What is it?
TRAC FM is an innovative software platform used by media and non-profit organizations in Uganda to track news reports, collect opinions, and amplify citizen voices. It enables citizens to participate in interactive radio shows through SMS voting and opinions.
TRAC FM serves a wide range of citizens in East Africa, from urban youth to farmers in rural areas. It has also been applied in TV talk shows, but radio stations have a much wider reach in Uganda.
How does it work?
In response to questions broadcasted by the radio stations, listeners contribute to the discussion through an SMS line (free of charge). The TRAC FM software ensures that all incoming SMS contributions are automatically recognized, categorized and presented in clear graphics and maps.
This "visualization" is instantly updated online, to present the latest results to the talk-show host, who shares the poll results with his studio-guests and listeners. After the radio show, infographics of collected data are published in (local) print media and freely shared online.
TRAC FM software is free and cloud based, requiring no downloads, but only a secure login with a user name and password.
It also provides selected radio stations with training on how to use TRAC FM feedback to host structured radio debates, e.g. on issues of public service delivery, such as quality of roads or the performance of civil servants.
Why did they make it?
It was developed on the basis of ethnographic research about the use of new media for political participation. The Institute of Network Cultures in Amsterdam published the "ICT4Accountability" research project (Uganda, 2009), which presented the platform as "a distinct form of civic media which uses ICTs to systematically collect, process and deliver accurate, comprehensible and direct data with the purpose to assist citizens in making objective assessments of the performance of who-ever is taking action on their behalf."
To engage the crowds and promote transparency
TRAC FM's mission is to provide citizens and journalists with tools to amplify voices, engage in informed debate with fellow citizens, journalists and political leaders, and promote transparency and accountability.
Since 2010, more than 100,000 people in Uganda have participated in radio polls on 24 radio stations, facilitated by the TRAC FM platform. Radio stations using TRAC FM include Life FM (the largest), Voice of Kigezi (the smallest), and Radio Wa from Lira (the first TRAC FM partner). NGO’s that have worked with TRAC FM include Twaweza, Hivos, Free Press Unlimited, BBC Media Action (Kenya), Farm Radio International (Uganda and Tanzania), Harvest Plus and Vitens Evides International (Uganda).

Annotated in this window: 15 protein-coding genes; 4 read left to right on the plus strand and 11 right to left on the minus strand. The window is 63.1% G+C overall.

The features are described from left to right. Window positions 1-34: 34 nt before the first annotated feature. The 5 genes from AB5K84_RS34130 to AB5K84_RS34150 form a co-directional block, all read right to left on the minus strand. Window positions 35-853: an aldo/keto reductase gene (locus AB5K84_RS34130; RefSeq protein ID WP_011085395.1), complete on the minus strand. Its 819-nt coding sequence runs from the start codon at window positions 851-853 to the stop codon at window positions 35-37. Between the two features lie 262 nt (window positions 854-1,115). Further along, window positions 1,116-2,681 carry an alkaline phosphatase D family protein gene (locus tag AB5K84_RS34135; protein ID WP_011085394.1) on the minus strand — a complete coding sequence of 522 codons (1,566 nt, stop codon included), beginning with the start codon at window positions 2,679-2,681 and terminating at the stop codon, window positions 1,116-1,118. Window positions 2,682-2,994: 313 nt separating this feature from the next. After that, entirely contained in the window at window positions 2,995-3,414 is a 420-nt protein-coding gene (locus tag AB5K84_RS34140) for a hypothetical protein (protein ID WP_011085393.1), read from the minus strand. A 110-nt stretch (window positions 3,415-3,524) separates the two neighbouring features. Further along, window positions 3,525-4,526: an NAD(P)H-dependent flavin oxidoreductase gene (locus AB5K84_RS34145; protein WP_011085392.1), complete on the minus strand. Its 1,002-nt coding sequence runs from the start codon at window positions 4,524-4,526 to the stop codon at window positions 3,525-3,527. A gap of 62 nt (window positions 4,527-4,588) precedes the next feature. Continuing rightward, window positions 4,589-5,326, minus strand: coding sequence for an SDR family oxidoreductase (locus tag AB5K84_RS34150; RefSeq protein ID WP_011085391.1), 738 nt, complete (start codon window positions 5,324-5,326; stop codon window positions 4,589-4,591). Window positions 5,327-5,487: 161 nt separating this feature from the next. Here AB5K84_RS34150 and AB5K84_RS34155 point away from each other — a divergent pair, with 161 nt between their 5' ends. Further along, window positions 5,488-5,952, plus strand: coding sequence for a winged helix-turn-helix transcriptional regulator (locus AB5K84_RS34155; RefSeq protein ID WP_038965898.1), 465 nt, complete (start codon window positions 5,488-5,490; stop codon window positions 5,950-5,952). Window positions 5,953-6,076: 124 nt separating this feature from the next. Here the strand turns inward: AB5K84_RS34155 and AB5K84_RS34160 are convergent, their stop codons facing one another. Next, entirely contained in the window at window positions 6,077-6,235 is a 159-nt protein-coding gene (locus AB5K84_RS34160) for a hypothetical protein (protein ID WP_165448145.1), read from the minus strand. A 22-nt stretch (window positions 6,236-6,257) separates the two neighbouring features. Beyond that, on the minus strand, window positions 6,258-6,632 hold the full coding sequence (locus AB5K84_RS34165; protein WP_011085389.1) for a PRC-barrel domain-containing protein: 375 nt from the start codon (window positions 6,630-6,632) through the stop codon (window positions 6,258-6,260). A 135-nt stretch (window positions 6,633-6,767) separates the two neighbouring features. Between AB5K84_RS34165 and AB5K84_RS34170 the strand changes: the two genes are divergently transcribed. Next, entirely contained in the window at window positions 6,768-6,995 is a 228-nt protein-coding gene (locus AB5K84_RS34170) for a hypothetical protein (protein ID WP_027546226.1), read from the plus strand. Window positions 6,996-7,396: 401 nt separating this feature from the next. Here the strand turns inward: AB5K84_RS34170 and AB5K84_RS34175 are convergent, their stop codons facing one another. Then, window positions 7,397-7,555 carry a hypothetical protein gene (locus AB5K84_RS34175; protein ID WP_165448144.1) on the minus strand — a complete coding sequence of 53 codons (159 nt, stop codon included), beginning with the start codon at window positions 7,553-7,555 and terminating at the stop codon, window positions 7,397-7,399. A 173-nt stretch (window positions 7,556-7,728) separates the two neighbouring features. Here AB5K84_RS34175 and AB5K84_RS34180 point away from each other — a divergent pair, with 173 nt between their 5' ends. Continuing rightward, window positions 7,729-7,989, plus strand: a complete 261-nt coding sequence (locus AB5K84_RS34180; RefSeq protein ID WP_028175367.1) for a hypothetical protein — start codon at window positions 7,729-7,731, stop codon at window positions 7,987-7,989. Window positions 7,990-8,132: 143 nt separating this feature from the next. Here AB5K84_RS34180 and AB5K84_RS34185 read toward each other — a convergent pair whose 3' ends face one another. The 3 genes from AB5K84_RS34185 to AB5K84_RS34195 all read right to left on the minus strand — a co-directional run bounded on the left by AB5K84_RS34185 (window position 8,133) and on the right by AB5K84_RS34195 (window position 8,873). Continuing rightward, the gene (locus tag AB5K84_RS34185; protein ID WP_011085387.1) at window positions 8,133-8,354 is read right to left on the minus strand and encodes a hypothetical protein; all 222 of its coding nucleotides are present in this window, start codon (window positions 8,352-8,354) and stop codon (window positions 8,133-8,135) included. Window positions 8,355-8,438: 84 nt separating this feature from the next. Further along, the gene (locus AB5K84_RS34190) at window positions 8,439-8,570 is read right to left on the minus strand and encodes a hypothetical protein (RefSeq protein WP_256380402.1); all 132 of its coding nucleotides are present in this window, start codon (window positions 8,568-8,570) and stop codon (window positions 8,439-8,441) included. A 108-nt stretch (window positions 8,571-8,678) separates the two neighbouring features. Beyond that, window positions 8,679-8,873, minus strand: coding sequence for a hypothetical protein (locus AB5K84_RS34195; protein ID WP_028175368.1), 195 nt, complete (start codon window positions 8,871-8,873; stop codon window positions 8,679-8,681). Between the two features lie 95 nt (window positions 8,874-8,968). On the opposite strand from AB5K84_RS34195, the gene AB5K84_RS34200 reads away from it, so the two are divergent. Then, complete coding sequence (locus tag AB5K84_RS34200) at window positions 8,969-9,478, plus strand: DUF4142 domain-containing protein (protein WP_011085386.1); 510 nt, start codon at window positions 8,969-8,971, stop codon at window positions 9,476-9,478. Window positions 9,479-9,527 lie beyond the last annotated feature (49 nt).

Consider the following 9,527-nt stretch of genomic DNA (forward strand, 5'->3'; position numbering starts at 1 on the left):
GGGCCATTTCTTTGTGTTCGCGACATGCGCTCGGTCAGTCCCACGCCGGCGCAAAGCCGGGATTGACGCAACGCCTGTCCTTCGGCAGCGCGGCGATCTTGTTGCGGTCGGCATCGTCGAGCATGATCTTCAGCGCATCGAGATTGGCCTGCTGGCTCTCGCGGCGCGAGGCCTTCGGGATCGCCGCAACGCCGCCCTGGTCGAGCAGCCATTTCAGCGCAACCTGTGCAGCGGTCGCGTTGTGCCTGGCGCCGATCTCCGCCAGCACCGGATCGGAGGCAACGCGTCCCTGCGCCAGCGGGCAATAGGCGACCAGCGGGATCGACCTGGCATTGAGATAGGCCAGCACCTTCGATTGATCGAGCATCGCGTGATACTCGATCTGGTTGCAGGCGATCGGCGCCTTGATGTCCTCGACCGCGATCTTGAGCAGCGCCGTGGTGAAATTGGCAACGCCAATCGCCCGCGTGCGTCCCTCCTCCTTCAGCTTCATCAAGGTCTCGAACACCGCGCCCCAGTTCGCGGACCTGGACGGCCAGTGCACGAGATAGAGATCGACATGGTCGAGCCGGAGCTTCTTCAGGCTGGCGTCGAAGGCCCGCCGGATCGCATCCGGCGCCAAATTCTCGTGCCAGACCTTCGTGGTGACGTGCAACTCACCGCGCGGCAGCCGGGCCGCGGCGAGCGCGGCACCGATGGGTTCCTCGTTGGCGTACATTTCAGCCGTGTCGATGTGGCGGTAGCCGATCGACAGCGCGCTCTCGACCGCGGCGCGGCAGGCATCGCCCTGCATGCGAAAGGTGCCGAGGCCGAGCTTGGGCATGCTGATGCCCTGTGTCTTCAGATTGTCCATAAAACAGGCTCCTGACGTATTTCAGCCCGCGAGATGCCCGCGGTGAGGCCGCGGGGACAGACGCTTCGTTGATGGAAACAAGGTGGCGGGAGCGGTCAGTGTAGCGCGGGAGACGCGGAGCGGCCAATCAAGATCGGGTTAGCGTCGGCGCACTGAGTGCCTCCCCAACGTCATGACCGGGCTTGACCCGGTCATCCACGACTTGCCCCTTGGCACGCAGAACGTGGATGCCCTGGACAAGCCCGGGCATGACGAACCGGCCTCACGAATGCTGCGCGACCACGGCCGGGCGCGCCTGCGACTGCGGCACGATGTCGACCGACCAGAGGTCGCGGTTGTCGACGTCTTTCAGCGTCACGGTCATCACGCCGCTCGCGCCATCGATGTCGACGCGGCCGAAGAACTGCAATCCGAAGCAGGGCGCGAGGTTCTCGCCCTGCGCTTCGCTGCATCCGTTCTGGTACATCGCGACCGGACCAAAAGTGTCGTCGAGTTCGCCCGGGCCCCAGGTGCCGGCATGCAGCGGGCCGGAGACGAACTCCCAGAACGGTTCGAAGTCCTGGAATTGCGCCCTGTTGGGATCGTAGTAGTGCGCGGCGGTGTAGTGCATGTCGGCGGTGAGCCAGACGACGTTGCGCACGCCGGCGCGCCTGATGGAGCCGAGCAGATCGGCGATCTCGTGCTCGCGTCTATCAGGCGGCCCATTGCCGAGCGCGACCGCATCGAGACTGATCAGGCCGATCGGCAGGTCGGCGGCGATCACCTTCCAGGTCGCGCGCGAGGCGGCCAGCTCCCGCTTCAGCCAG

TRAC FM does not receive government funding. Instead, it generates income from NGO’s who work with the tool to do surveys, monitoring and evaluation, awareness campaigns, and use it as an early warning system. NGO’s that have worked with TRAC FM include Free Press Unlimited, BBC Media Action (Kenya), Farm Radio International (Uganda and Tanzania), Harvest Plus and Vitens Evides International (Uganda).
Currently, TRAC FM is developing new software functionality to enable citizen feedback in the form of photos, videos, and interactive voice response, and it is extending beyond Uganda, collaborating with Free Press Unlimited in Somalia and the Bill Gates Foundation in Tanzania.
Why did we select it?
TRAC FM transforms radio listeners into active participants in public debate through the introduction of a user-friendly tool and hands on training for broadcasters.
By building on a strong radio tradition and using ubiquitous SMS as platform, TRAC FM maximizes impact with limited means.
It enables radio-stations to perform data-driven journalism in real time and thereby contributes to independent, fact-based journalism, and a more engaged civil society.
- Lunch at school by TRAC FM: According to a
survey, many children were not getting lunch at school, although only 25% took
packed lunch. The same survey also found that children who don’t eat lunch at
school can not learn properly. RICNET partnered with TRAC FM to benefit from
TRAC FM’s versatile platform to run a radio poll.
- HIV status: The United Nations General Assembly Special Session country progress report estimated that only 20% of Ugandans knew their HIV-status. Question: Should doctors be allowed to test and inform patients about their HIV status without the patient's permission? The info-graphic of the results of this poll at 4 partner radio stations was published alongside an article in Uganda’s most popular magazine The Independent.
- Radio day campaign by TRAC FM: During the World Radio Day campaign on February 13, 2014, TRAC FM worked with 10 stations to find out what people love most about radio. Gender equality was monitored by asking respondents to indicate whether they were male or female. Over 6000 responses came in from all across the country.